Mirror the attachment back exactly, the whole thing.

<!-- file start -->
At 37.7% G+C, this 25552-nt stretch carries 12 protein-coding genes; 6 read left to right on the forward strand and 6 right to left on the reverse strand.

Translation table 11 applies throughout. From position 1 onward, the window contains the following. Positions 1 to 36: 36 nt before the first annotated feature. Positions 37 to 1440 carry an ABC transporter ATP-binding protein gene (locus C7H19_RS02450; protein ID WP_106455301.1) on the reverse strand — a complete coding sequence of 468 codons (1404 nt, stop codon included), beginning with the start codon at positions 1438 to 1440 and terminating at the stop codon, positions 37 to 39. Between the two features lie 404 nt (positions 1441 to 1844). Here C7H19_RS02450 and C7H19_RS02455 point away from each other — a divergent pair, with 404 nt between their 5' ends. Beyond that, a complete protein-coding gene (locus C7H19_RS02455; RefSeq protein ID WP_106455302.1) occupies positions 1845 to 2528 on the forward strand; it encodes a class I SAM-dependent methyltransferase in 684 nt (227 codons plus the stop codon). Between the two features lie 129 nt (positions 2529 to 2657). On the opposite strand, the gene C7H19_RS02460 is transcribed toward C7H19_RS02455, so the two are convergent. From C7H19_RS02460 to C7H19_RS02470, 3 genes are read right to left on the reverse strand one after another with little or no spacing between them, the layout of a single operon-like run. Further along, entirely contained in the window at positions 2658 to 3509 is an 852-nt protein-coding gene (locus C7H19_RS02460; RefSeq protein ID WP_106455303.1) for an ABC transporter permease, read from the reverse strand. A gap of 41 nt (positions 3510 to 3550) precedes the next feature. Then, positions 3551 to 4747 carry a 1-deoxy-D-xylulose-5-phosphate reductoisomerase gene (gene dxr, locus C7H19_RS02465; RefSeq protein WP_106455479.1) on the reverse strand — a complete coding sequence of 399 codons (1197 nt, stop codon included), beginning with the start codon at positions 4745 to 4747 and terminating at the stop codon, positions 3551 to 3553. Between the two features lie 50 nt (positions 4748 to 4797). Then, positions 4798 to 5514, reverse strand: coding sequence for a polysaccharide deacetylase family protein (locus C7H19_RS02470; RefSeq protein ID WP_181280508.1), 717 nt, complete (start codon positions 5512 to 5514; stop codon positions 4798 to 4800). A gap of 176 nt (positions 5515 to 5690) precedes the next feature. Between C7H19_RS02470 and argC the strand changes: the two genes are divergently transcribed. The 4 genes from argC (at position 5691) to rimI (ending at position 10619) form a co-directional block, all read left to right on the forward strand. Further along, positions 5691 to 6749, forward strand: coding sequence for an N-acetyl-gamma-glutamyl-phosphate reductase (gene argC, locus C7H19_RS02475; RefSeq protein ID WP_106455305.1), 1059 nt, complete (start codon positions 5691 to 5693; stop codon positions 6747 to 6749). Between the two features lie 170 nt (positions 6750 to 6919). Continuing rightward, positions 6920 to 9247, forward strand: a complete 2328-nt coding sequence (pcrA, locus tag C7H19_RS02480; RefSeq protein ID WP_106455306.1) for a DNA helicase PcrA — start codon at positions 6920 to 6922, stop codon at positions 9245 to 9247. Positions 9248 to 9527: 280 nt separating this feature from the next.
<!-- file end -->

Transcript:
At 37.7% G+C, this 25552-nt stretch carries 12 protein-coding genes; 6 read left to right on the forward strand and 6 right to left on the reverse strand.

Translation table 11 applies throughout. From position 1 onward, the window contains the following. Positions 1 to 36: 36 nt before the first annotated feature. Positions 37 to 1440 carry an ABC transporter ATP-binding protein gene (locus C7H19_RS02450; protein ID WP_106455301.1) on the reverse strand — a complete coding sequence of 468 codons (1404 nt, stop codon included), beginning with the start codon at positions 1438 to 1440 and terminating at the stop codon, positions 37 to 39. Between the two features lie 404 nt (positions 1441 to 1844). Here C7H19_RS02450 and C7H19_RS02455 point away from each other — a divergent pair, with 404 nt between their 5' ends. Beyond that, a complete protein-coding gene (locus C7H19_RS02455; RefSeq protein ID WP_106455302.1) occupies positions 1845 to 2528 on the forward strand; it encodes a class I SAM-dependent methyltransferase in 684 nt (227 codons plus the stop codon). Between the two features lie 129 nt (positions 2529 to 2657). On the opposite strand, the gene C7H19_RS02460 is transcribed toward C7H19_RS02455, so the two are convergent. From C7H19_RS02460 to C7H19_RS02470, 3 genes are read right to left on the reverse strand one after another with little or no spacing between them, the layout of a single operon-like run. Further along, entirely contained in the window at positions 2658 to 3509 is an 852-nt protein-coding gene (locus C7H19_RS02460; RefSeq protein ID WP_106455303.1) for an ABC transporter permease, read from the reverse strand. A gap of 41 nt (positions 3510 to 3550) precedes the next feature. Then, positions 3551 to 4747 carry a 1-deoxy-D-xylulose-5-phosphate reductoisomerase gene (gene dxr, locus C7H19_RS02465; RefSeq protein WP_106455479.1) on the reverse strand — a complete coding sequence of 399 codons (1197 nt, stop codon included), beginning with the start codon at positions 4745 to 4747 and terminating at the stop codon, positions 3551 to 3553. Between the two features lie 50 nt (positions 4748 to 4797). Then, positions 4798 to 5514, reverse strand: coding sequence for a polysaccharide deacetylase family protein (locus C7H19_RS02470; RefSeq protein ID WP_181280508.1), 717 nt, complete (start codon positions 5512 to 5514; stop codon positions 4798 to 4800). A gap of 176 nt (positions 5515 to 5690) precedes the next feature. Between C7H19_RS02470 and argC the strand changes: the two genes are divergently transcribed. The 4 genes from argC (at position 5691) to rimI (ending at position 10619) form a co-directional block, all read left to right on the forward strand. Further along, positions 5691 to 6749, forward strand: coding sequence for an N-acetyl-gamma-glutamyl-phosphate reductase (gene argC, locus C7H19_RS02475; RefSeq protein ID WP_106455305.1), 1059 nt, complete (start codon positions 5691 to 5693; stop codon positions 6747 to 6749). Between the two features lie 170 nt (positions 6750 to 6919). Continuing rightward, positions 6920 to 9247, forward strand: a complete 2328-nt coding sequence (pcrA, locus tag C7H19_RS02480; RefSeq protein ID WP_106455306.1) for a DNA helicase PcrA — start codon at positions 6920 to 6922, stop codon at positions 9245 to 9247. Positions 9248 to 9527: 280 nt separating this feature from the next.